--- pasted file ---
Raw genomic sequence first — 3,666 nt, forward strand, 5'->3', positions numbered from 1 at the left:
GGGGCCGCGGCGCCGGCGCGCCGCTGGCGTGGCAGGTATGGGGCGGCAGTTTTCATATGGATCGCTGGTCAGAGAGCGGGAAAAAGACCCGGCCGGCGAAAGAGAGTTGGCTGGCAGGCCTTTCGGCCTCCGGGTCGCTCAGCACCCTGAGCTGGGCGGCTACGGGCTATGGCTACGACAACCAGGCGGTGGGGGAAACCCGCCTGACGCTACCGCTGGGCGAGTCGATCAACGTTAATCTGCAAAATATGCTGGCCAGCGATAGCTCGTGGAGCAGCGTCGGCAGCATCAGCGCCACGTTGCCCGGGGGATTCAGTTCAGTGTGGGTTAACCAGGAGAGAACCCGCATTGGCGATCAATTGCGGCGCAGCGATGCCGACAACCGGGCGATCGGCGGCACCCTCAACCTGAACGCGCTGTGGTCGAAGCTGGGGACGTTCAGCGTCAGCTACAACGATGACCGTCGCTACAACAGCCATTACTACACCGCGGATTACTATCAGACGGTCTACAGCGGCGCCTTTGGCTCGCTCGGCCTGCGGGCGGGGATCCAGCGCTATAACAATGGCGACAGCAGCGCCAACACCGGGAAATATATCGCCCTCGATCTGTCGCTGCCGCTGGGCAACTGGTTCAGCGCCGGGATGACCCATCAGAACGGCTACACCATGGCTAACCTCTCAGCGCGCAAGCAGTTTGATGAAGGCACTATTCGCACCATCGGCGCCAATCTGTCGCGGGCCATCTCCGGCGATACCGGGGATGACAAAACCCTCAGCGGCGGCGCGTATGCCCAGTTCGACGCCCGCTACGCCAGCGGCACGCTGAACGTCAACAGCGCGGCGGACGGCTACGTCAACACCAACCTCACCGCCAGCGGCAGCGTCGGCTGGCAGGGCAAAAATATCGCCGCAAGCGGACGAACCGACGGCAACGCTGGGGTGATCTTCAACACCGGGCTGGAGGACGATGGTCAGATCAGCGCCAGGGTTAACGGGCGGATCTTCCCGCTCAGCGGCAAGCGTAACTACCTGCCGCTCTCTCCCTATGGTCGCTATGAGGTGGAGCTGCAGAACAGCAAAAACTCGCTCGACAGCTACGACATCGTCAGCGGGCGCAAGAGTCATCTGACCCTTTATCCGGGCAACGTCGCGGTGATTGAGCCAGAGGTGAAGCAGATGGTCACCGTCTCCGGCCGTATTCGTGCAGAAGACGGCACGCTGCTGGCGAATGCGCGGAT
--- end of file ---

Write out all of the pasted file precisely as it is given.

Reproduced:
Raw genomic sequence first — 3,666 nt, forward strand, 5'->3', positions numbered from 1 at the left:
GGGGCCGCGGCGCCGGCGCGCCGCTGGCGTGGCAGGTATGGGGCGGCAGTTTTCATATGGATCGCTGGTCAGAGAGCGGGAAAAAGACCCGGCCGGCGAAAGAGAGTTGGCTGGCAGGCCTTTCGGCCTCCGGGTCGCTCAGCACCCTGAGCTGGGCGGCTACGGGCTATGGCTACGACAACCAGGCGGTGGGGGAAACCCGCCTGACGCTACCGCTGGGCGAGTCGATCAACGTTAATCTGCAAAATATGCTGGCCAGCGATAGCTCGTGGAGCAGCGTCGGCAGCATCAGCGCCACGTTGCCCGGGGGATTCAGTTCAGTGTGGGTTAACCAGGAGAGAACCCGCATTGGCGATCAATTGCGGCGCAGCGATGCCGACAACCGGGCGATCGGCGGCACCCTCAACCTGAACGCGCTGTGGTCGAAGCTGGGGACGTTCAGCGTCAGCTACAACGATGACCGTCGCTACAACAGCCATTACTACACCGCGGATTACTATCAGACGGTCTACAGCGGCGCCTTTGGCTCGCTCGGCCTGCGGGCGGGGATCCAGCGCTATAACAATGGCGACAGCAGCGCCAACACCGGGAAATATATCGCCCTCGATCTGTCGCTGCCGCTGGGCAACTGGTTCAGCGCCGGGATGACCCATCAGAACGGCTACACCATGGCTAACCTCTCAGCGCGCAAGCAGTTTGATGAAGGCACTATTCGCACCATCGGCGCCAATCTGTCGCGGGCCATCTCCGGCGATACCGGGGATGACAAAACCCTCAGCGGCGGCGCGTATGCCCAGTTCGACGCCCGCTACGCCAGCGGCACGCTGAACGTCAACAGCGCGGCGGACGGCTACGTCAACACCAACCTCACCGCCAGCGGCAGCGTCGGCTGGCAGGGCAAAAATATCGCCGCAAGCGGACGAACCGACGGCAACGCTGGGGTGATCTTCAACACCGGGCTGGAGGACGATGGTCAGATCAGCGCCAGGGTTAACGGGCGGATCTTCCCGCTCAGCGGCAAGCGTAACTACCTGCCGCTCTCTCCCTATGGTCGCTATGAGGTGGAGCTGCAGAACAGCAAAAACTCGCTCGACAGCTACGACATCGTCAGCGGGCGCAAGAGTCATCTGACCCTTTATCCGGGCAACGTCGCGGTGATTGAGCCAGAGGTGAAGCAGATGGTCACCGTCTCCGGCCGTATTCGTGCAGAAGACGGCACGCTGCTGGCGAATGCGCGGAT